Hide this
Previous Article Next Article
 

Chisan-Chishou: Fresh, Local Produce the Norm in Japan

September 21, 2006 | 6,855 views
Share This Article Share

Even in supermarkets in the heart of urban Japan, it is not uncommon for vegetables on the shelves to have been harvested the day before from local farms.

In the suburbs, produce served in the evenings was often picked the very same morning.

Chisan-chishou means "produce local, consume local", and is a widespread practice in Japan. With the exception of Hokkaido, the most rural Japanese island, farms in Japan are most small-scale and run by a few family members. 

The result is food which is not only fresh and local, but lovingly tended.

Most of the work is done by hand. Caring for each fruit or vegetable individually is impossible on large-scale farms which are more typical in the United State.

There has been a slight decline in Japanese local farms in recent years, but the Japanese government has been encouraging chisan-chishou. For example, selling farmland for commercial use incurs a high tax, but passing on farmland to children does not.

 

Dr. Mercola's Comments:

Unfortunately using small local farms is quickly disappearing here in America. Did you know a few years ago the number of people in prisons in the US actually surpassed the number of farmers?

Sad but true, multi-national corporations are forcing small farmers out of business. This is one of the prime stories of The Great Bird Flu Hoax which went on sale earlier this week and is rapidly on its way to becoming a NY Times best seller.

Small organic family farms, fresh-picked vegetables even in urban supermarkets, and produce so flavorful that even children are happy to eat their vegetables are quite common in Japan, but not so much in the U.S.

Eating organic food is a wonderful way to optimize your health.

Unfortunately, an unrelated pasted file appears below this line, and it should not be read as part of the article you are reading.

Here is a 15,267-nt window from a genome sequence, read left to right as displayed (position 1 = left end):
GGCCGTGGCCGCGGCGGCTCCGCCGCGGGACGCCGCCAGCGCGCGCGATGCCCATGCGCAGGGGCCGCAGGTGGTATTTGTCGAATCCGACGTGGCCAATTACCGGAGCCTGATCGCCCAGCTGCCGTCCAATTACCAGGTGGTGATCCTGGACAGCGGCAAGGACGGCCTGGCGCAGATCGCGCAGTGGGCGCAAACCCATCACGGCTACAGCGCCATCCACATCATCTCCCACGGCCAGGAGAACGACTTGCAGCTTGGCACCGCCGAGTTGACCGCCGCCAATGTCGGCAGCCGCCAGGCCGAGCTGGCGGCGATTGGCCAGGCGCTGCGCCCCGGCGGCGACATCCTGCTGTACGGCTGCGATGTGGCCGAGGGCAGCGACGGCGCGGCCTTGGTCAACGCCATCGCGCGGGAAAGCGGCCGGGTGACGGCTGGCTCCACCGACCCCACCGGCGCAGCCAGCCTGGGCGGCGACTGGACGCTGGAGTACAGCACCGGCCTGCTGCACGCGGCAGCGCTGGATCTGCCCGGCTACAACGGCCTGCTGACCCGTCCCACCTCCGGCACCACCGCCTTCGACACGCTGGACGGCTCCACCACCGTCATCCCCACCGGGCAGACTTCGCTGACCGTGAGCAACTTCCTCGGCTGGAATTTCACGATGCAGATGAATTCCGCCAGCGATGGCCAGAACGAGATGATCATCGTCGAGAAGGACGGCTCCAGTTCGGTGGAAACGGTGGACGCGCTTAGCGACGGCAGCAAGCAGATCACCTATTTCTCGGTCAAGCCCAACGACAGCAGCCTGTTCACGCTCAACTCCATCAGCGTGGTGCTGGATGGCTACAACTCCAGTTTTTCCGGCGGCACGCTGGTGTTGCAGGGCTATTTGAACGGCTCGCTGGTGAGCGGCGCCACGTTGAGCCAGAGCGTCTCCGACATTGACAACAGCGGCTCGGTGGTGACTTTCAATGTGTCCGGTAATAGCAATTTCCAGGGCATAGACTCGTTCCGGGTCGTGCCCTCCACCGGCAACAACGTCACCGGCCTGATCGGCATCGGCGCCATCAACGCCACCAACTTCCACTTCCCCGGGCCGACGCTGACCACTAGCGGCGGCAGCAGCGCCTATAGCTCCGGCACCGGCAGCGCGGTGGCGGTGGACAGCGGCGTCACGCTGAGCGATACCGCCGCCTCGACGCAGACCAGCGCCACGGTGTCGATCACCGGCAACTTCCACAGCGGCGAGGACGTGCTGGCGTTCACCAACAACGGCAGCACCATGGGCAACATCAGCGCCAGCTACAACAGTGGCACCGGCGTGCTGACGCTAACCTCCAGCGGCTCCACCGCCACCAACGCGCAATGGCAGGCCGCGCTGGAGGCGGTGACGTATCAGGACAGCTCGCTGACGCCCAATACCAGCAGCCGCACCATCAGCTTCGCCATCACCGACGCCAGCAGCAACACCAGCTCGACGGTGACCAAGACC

• Conventional farmers apply chemical fertilizers to the soil, but organic farmers feed and build soil with natural fertilizer, which is far more environmentally friendly.
  • Conventional farmers use insecticides, while organic farmers use natural methods such as insect predators and barriers.
  • Conventional farmers control weed growth by applying synthetic herbicides, but organic farmers use crop rotation, tillage, hand weeding, cover crops and mulches.

The result? Conventionally grown food is often tainted with chemical residues. Pesticides can have many negative influences on your health, including neurotoxicity, disruption of your endocrine system, carcinogenicity and immune system suppression.

Pesticide exposure may also affect male reproductive function and has been linked to miscarriages in women.

Additionally, conventional produce tends to have fewer nutrients than organic produce. On average, conventional produce has only 83 percent of the nutrients of organic produce.

Studies have found significantly higher levels of nutrients such as vitamin C, iron, magnesium and phosphorus, and significantly less nitrates (a toxin) in organic crops.

Certainly makes you wonder if this access to fresh, local produce is one of the reasons why Japanese people are known for their long life expectancy. But such a diet is also possible in the U.S.

A diet based on whole organic foods does not have to be cost-prohibitive for the average family or single consumer. One way to keep costs down is to visit farmers' markets and use Community Supported Agriculture (CSA) programs.

Here are some great resources to obtain wholesome food that supports not only you but also the environment:

Alternative Farming Systems Information Center, Community  Supported Agriculture (CSA)

Farmers' Markets -- A national listing of farmers' markets.

Weston A. Price Foundation -- The goal of the Weston A. Price Foundation is to restore nutrient-dense traditional foods to the human diet through education, research, and activism.

Local Harvest -- This Web site will help you find farmers' markets, family farms, and other sources of sustainably grown food in your area, where you can buy produce, grass-fed meats, and many other goodies.

Eat Well Guide: Wholesome Food from Healthy Animals -- The Eat Well Guide is a free online directory of sustainably raised meat, poultry, dairy, and eggs from farms, stores, restaurants, inns, and hotels, and online outlets in the United States and Canada.

Community Involved in Sustaining Agriculture (CISA) -- CISA is dedicated to sustaining agriculture and promoting the products of small farms.


[+] Sources and References
Click Here and be the first to comment on this article